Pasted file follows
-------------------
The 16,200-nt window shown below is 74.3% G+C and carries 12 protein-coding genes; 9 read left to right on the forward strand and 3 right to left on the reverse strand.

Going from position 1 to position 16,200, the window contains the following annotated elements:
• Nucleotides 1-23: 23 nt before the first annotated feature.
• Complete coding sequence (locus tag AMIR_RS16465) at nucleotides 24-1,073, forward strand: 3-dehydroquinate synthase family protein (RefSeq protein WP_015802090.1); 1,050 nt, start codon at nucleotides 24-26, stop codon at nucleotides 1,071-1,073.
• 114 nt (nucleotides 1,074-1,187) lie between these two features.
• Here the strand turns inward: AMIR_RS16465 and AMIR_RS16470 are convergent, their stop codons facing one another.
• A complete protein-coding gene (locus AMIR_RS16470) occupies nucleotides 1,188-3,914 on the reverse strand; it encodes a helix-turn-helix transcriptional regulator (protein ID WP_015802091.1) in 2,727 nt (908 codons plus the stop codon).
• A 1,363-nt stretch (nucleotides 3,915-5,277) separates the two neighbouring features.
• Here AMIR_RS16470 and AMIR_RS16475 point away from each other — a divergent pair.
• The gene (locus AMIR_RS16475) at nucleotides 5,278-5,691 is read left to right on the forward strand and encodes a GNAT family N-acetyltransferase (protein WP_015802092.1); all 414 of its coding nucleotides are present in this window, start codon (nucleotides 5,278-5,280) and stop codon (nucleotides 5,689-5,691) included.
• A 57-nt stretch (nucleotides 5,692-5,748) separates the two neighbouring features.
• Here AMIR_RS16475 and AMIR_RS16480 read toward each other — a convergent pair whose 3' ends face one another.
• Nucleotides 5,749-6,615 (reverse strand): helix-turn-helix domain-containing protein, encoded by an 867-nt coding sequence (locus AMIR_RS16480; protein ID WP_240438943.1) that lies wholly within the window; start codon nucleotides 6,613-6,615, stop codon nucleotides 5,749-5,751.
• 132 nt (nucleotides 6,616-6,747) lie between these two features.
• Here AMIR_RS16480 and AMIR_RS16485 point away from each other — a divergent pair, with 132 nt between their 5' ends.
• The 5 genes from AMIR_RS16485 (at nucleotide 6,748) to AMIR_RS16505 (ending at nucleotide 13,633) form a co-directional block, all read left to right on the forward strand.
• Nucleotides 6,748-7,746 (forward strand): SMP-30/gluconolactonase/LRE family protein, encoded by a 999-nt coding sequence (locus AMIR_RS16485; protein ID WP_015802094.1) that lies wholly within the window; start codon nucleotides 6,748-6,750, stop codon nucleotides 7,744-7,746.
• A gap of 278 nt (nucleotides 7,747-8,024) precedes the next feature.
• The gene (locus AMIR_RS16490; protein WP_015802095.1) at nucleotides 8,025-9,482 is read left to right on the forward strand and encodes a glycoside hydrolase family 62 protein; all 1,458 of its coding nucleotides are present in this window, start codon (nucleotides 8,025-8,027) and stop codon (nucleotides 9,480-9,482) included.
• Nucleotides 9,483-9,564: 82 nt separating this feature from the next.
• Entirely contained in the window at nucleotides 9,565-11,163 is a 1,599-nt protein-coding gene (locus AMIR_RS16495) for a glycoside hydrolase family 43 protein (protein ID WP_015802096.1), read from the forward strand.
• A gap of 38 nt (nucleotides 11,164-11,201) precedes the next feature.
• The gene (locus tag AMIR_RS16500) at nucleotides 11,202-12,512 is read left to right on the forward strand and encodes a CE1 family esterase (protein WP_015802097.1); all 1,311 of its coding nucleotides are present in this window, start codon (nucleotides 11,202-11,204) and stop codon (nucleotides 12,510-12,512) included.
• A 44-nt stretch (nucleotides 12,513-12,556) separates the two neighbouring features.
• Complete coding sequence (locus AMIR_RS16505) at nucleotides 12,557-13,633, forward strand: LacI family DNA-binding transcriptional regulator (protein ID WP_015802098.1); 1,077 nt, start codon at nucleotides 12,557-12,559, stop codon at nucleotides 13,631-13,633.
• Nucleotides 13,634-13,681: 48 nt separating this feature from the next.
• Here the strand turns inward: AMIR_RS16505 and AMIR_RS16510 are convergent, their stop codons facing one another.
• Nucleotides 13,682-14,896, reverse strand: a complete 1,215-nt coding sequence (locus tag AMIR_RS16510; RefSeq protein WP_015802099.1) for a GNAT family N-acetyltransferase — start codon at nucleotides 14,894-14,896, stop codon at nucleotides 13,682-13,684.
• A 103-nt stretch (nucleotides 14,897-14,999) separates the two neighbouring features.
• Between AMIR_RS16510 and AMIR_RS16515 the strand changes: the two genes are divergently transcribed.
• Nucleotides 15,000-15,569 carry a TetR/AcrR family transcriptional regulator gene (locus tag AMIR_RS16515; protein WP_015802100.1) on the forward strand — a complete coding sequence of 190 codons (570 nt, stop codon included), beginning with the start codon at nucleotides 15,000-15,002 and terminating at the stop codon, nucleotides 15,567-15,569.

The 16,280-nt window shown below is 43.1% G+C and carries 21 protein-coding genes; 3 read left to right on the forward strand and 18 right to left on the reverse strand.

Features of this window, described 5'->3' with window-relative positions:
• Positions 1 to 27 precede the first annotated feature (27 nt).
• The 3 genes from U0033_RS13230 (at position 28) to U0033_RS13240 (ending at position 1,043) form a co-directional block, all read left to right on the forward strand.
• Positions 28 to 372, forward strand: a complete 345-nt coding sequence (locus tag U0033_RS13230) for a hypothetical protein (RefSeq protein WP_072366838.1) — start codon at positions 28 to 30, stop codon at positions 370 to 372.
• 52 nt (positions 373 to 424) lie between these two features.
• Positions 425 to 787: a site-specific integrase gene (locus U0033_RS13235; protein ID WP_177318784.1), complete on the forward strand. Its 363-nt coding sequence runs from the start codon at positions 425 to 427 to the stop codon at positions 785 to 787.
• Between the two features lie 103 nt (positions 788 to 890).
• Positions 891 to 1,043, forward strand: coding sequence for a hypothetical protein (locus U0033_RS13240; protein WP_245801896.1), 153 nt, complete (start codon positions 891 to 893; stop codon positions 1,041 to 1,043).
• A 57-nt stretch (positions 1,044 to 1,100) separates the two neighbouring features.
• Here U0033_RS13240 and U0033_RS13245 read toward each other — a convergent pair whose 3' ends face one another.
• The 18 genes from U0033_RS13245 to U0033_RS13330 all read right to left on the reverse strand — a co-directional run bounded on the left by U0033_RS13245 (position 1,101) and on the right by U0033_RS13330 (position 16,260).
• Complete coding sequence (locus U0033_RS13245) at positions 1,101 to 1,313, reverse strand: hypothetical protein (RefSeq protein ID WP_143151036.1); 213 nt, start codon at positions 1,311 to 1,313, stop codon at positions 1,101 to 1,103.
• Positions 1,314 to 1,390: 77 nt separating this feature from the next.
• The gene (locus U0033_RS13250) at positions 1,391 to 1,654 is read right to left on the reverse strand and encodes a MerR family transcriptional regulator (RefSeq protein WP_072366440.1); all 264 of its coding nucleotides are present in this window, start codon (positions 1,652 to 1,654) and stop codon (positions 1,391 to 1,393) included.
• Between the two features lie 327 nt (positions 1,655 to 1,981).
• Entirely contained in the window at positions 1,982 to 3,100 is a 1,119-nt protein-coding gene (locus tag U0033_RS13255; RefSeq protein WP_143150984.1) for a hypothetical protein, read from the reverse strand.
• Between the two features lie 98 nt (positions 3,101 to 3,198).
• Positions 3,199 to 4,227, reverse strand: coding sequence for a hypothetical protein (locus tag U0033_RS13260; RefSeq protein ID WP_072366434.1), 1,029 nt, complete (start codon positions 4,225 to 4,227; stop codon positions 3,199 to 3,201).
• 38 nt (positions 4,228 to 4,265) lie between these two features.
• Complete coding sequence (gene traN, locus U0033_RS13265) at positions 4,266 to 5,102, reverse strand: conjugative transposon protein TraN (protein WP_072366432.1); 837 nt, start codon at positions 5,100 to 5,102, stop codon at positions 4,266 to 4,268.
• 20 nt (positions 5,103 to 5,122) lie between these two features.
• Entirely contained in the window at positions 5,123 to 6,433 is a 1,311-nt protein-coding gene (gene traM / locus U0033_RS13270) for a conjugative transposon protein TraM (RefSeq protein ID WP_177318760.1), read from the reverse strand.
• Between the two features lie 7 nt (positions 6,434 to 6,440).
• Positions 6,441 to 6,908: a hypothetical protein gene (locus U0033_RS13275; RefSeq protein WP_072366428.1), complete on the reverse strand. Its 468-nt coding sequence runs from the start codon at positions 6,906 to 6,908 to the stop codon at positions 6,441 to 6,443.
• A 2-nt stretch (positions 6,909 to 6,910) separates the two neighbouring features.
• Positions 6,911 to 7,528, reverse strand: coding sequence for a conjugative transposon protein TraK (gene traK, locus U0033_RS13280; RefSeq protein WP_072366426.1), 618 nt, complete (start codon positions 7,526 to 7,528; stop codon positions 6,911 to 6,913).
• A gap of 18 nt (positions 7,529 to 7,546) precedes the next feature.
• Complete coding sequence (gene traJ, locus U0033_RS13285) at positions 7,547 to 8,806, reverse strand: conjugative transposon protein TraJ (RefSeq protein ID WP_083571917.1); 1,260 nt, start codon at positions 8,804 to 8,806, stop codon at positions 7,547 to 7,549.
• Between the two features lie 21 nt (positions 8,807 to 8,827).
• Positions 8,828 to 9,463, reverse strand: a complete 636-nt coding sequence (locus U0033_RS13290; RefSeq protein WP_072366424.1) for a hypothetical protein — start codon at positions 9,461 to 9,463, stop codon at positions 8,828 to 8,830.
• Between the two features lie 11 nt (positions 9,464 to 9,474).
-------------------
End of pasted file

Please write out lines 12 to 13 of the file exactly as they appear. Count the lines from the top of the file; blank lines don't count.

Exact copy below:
• Here AMIR_RS16475 and AMIR_RS16480 read toward each other — a convergent pair whose 3' ends face one another.
• Nucleotides 5,749-6,615 (reverse strand): helix-turn-helix domain-containing protein, encoded by an 867-nt coding sequence (locus AMIR_RS16480; protein ID WP_240438943.1) that lies wholly within the window; start codon nucleotides 6,613-6,615, stop codon nucleotides 5,749-5,751.